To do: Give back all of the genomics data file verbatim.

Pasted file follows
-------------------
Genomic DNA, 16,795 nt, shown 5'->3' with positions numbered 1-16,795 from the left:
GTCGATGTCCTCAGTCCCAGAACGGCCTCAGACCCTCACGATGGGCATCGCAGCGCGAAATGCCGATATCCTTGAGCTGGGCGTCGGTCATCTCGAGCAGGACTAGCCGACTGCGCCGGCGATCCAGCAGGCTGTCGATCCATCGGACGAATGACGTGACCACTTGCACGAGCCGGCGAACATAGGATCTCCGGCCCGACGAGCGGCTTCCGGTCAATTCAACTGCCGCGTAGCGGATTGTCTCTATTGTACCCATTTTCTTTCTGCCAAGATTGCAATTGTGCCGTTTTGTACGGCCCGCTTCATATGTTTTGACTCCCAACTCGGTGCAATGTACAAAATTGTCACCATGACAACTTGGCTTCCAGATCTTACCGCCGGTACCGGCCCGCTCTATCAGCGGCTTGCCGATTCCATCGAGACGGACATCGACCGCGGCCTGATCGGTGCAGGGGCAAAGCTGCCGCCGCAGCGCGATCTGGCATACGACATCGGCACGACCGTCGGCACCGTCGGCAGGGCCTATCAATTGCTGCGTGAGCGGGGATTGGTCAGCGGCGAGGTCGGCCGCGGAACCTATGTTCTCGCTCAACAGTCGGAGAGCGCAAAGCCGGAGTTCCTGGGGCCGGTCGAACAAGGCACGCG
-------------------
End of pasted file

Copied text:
Genomic DNA, 16,795 nt, shown 5'->3' with positions numbered 1-16,795 from the left:
GTCGATGTCCTCAGTCCCAGAACGGCCTCAGACCCTCACGATGGGCATCGCAGCGCGAAATGCCGATATCCTTGAGCTGGGCGTCGGTCATCTCGAGCAGGACTAGCCGACTGCGCCGGCGATCCAGCAGGCTGTCGATCCATCGGACGAATGACGTGACCACTTGCACGAGCCGGCGAACATAGGATCTCCGGCCCGACGAGCGGCTTCCGGTCAATTCAACTGCCGCGTAGCGGATTGTCTCTATTGTACCCATTTTCTTTCTGCCAAGATTGCAATTGTGCCGTTTTGTACGGCCCGCTTCATATGTTTTGACTCCCAACTCGGTGCAATGTACAAAATTGTCACCATGACAACTTGGCTTCCAGATCTTACCGCCGGTACCGGCCCGCTCTATCAGCGGCTTGCCGATTCCATCGAGACGGACATCGACCGCGGCCTGATCGGTGCAGGGGCAAAGCTGCCGCCGCAGCGCGATCTGGCATACGACATCGGCACGACCGTCGGCACCGTCGGCAGGGCCTATCAATTGCTGCGTGAGCGGGGATTGGTCAGCGGCGAGGTCGGCCGCGGAACCTATGTTCTCGCTCAACAGTCGGAGAGCGCAAAGCCGGAGTTCCTGGGGCCGGTCGAACAAGGCACGCG